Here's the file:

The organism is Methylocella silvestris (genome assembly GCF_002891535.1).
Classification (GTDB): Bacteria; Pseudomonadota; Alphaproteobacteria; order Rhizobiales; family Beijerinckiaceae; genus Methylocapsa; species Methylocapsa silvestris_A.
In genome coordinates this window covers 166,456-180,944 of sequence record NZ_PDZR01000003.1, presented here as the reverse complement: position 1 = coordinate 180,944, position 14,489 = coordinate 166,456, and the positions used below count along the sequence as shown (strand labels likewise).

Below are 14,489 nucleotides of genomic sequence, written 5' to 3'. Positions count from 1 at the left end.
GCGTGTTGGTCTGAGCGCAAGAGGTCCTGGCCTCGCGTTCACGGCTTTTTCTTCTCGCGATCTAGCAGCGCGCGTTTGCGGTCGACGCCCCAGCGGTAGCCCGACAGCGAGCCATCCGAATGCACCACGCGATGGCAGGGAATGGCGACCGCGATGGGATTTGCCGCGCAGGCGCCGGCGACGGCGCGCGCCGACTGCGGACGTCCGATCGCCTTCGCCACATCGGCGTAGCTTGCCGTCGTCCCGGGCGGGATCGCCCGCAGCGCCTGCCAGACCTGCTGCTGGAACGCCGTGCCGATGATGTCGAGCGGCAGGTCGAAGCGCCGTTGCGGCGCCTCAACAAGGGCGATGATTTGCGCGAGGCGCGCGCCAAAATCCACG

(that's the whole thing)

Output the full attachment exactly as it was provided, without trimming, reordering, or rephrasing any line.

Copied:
The organism is Methylocella silvestris (genome assembly GCF_002891535.1).
Classification (GTDB): Bacteria; Pseudomonadota; Alphaproteobacteria; order Rhizobiales; family Beijerinckiaceae; genus Methylocapsa; species Methylocapsa silvestris_A.
In genome coordinates this window covers 166,456-180,944 of sequence record NZ_PDZR01000003.1, presented here as the reverse complement: position 1 = coordinate 180,944, position 14,489 = coordinate 166,456, and the positions used below count along the sequence as shown (strand labels likewise).

Below are 14,489 nucleotides of genomic sequence, written 5' to 3'. Positions count from 1 at the left end.
GCGTGTTGGTCTGAGCGCAAGAGGTCCTGGCCTCGCGTTCACGGCTTTTTCTTCTCGCGATCTAGCAGCGCGCGTTTGCGGTCGACGCCCCAGCGGTAGCCCGACAGCGAGCCATCCGAATGCACCACGCGATGGCAGGGAATGGCGACCGCGATGGGATTTGCCGCGCAGGCGCCGGCGACGGCGCGCGCCGACTGCGGACGTCCGATCGCCTTCGCCACATCGGCGTAGCTTGCCGTCGTCCCGGGCGGGATCGCCCGCAGCGCCTGCCAGACCTGCTGCTGGAACGCCGTGCCGATGATGTCGAGCGGCAGGTCGAAGCGCCGTTGCGGCGCCTCAACAAGGGCGATGATTTGCGCGAGGCGCGCGCCAAAATCCACG